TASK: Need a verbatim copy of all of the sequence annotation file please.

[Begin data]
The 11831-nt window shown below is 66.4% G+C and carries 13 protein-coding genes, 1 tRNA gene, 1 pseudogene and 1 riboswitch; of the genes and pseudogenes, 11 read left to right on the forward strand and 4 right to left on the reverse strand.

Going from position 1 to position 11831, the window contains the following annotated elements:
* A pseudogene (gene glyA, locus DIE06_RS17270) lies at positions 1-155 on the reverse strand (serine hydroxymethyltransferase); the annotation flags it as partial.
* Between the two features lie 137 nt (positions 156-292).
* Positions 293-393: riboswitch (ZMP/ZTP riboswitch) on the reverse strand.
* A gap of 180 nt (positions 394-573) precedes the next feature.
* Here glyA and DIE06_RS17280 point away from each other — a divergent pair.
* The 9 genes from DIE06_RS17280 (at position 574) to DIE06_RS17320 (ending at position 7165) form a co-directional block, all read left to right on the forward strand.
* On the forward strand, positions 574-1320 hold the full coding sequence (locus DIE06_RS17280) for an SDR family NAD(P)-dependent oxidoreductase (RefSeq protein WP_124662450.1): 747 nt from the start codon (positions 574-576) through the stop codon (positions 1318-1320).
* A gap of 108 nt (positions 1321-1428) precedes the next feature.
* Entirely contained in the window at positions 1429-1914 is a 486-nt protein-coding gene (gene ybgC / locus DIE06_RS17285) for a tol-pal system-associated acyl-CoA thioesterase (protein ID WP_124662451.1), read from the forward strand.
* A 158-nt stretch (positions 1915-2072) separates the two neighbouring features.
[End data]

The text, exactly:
The 11831-nt window shown below is 66.4% G+C and carries 13 protein-coding genes, 1 tRNA gene, 1 pseudogene and 1 riboswitch; of the genes and pseudogenes, 11 read left to right on the forward strand and 4 right to left on the reverse strand.

Going from position 1 to position 11831, the window contains the following annotated elements:
* A pseudogene (gene glyA, locus DIE06_RS17270) lies at positions 1-155 on the reverse strand (serine hydroxymethyltransferase); the annotation flags it as partial.
* Between the two features lie 137 nt (positions 156-292).
* Positions 293-393: riboswitch (ZMP/ZTP riboswitch) on the reverse strand.
* A gap of 180 nt (positions 394-573) precedes the next feature.
* Here glyA and DIE06_RS17280 point away from each other — a divergent pair.
* The 9 genes from DIE06_RS17280 (at position 574) to DIE06_RS17320 (ending at position 7165) form a co-directional block, all read left to right on the forward strand.
* On the forward strand, positions 574-1320 hold the full coding sequence (locus DIE06_RS17280) for an SDR family NAD(P)-dependent oxidoreductase (RefSeq protein WP_124662450.1): 747 nt from the start codon (positions 574-576) through the stop codon (positions 1318-1320).
* A gap of 108 nt (positions 1321-1428) precedes the next feature.
* Entirely contained in the window at positions 1429-1914 is a 486-nt protein-coding gene (gene ybgC / locus DIE06_RS17285) for a tol-pal system-associated acyl-CoA thioesterase (protein ID WP_124662451.1), read from the forward strand.
* A 158-nt stretch (positions 1915-2072) separates the two neighbouring features.